Greg Ivey

ph 6488 3528
Greg.Ivey@uwa.edu.au

Greg is interested in integrating field observations, numerical modelling and laboratory experiments in order to quantify the mechanisms responsible for transport and mixing in the coastal ocean. His interests include small scale mixing, internal waves, convective mixing, upwelling, hydrodynamics over coral reefs, tidal flows in complex topography and the effects of cyclonic forcing, with particular focus on the Australia North West Shelf and the Kimberleys. 

Greg Ivey
Nicole L. Jones

ph 6488 3074
nicole.jones@uwa.edu.au

Nicole's research focus is environmental fluid mechanics, in particular the interaction between physical and biological systems in natural aquatic environments. She uses a combination of laboratory and field observations as well as numerical modelling to study topics such as: estuarine dynamics, the transfer of momentum to the ocean surface from wind-waves, turbulence in density stratified fluids, internal wave dynamics, flow around complex topography,  plume dispersion and benthic-pelagic coupling (see www.sese.uwa.edu.au/~jonesn) Due to the inter-disciplinary nature of Nicole's research her background is particularly relevant to the AIMS-UWA-CSIRO project

1 Oceanography of North-West Australia
2. Ecology and connectivity of shallow water systems in NW Australia
6. Impacts of Dredging on Coastal Ecosystems

Nicole L. Jones

Gary Kendrick

ph 6488 3998
gary.kendrick@uwa.edu.au

Gary's

research focuses on the interrelationship between abiotic and biotic processes in the marine environment, and their impact on the patterns of distribution and abundance of communities and populations of organisms. Kendrick has focused this research on two model systems: marine benthic seaweed, and seagrass ecosystems. His research has included the study of seagrass and seaweed ecophysiology, nutrient dynamics, dispersal, recruitment, growth and reproduction, trophodynamics and grazing. landscape ecology, spatial modelling and mapping.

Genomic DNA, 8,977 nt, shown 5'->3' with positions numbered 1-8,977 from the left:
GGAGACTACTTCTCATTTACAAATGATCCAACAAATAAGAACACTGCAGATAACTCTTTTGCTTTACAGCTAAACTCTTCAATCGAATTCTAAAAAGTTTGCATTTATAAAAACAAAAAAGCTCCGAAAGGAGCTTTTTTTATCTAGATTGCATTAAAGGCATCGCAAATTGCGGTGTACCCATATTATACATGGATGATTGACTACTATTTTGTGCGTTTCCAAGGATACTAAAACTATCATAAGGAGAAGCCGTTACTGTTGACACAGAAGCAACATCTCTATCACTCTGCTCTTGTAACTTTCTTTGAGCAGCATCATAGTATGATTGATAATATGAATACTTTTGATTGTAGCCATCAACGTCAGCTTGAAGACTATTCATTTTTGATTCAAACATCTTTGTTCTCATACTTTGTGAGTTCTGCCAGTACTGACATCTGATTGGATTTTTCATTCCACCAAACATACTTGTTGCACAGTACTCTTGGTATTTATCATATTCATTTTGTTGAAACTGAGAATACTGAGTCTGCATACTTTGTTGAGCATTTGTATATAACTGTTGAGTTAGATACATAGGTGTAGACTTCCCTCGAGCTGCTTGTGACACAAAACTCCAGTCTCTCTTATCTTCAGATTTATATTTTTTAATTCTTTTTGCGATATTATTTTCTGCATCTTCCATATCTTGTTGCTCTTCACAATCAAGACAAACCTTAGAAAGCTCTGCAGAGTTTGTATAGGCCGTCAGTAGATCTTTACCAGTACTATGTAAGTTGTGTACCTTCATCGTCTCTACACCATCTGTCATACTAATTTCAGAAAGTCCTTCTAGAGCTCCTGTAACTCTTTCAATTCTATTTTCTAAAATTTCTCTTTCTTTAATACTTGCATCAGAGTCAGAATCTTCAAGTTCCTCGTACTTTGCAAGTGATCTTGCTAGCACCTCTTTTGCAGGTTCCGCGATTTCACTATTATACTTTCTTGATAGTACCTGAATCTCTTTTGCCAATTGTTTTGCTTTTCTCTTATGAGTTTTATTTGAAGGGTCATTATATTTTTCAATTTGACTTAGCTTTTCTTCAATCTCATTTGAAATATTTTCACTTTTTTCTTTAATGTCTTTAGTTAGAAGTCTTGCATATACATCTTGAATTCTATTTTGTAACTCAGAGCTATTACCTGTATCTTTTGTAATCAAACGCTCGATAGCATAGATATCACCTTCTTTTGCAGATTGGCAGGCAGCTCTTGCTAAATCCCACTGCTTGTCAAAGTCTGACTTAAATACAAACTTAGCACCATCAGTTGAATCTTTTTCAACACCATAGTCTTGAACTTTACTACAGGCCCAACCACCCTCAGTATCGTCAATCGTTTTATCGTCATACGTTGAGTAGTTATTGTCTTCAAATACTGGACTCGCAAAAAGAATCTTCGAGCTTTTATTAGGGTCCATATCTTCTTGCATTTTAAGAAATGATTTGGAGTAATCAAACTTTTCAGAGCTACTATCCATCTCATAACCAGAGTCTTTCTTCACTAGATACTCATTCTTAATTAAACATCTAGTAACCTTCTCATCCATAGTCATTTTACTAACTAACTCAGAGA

He is especially interested in developing the AIMS-UWA-CSIRO projects:

2 Ecology and connectivity of shallow water systems in NW Australia
4. Climate change in marine environments
5 Ecology of Submerged Banks and Shoals off NW Australia
6. Impacts of Dredging on Coastal Ecosystems

Gary Kendrick

Jason Kennington

ph 6488 3233

Jason.kennington@uwa.edu.au

Jason is a population geneticist with interests in gene flow, local adaptation and evolutionary responses to fishing and climate change.

He is especially interested in developing AIMS-UWA-CSIRO projects:

2. Ecology and connectivity of shallow water systems in NW Australia
4. Climate change in marine environments

Jason Kennington
Ryan Lowe

ph: 64882706
Ryan.Lowe@uwa.edu.au

Ryan's research involves the study of how oceanic and atmospheric forcing drives the circulation and distribution of wave energy within a broad range of coastal systems (e.g., on coral reefs, beaches, rocky shorelines, and in estuaries) – see http://www.uwa.edu.au/people/ryan.lowe. In most cases, this work is motivated by the need to improve our understanding of the coupling between hydrodynamics and other key processes occurring in coastal environments, such as sediment transport, biogeochemical cycling and spatial ecology. He is interested in developing an AIMS-UWA-CSIRO project

1 Oceanography of North-West Australia
2. Ecology and connectivity of shallow water systems in NW Australia
4. Climate change in marine environments

Ryan Lowe
Malcolm T McCulloch

ph:64881921
Malcolm.McCulloch@uwa.edu.au

Malcolm is a quantitative marine geochemist specialising in obtaining long-term coral records to assess how climate and environmental change is impacting coral reef systems. His interests include the effects of rising CO2 on coral calcification and seawater pH, assessing the effects of enhanced sediment input from anthropogenic disturbance of river catchments on reef systems, and using isotopic and trace element geochemical tools to understand the inter-relationship and connectivity across major marine habitats.

He is especially interested in developing the AIMS-UWA_CSIRO project

4. Climate change in marine environments.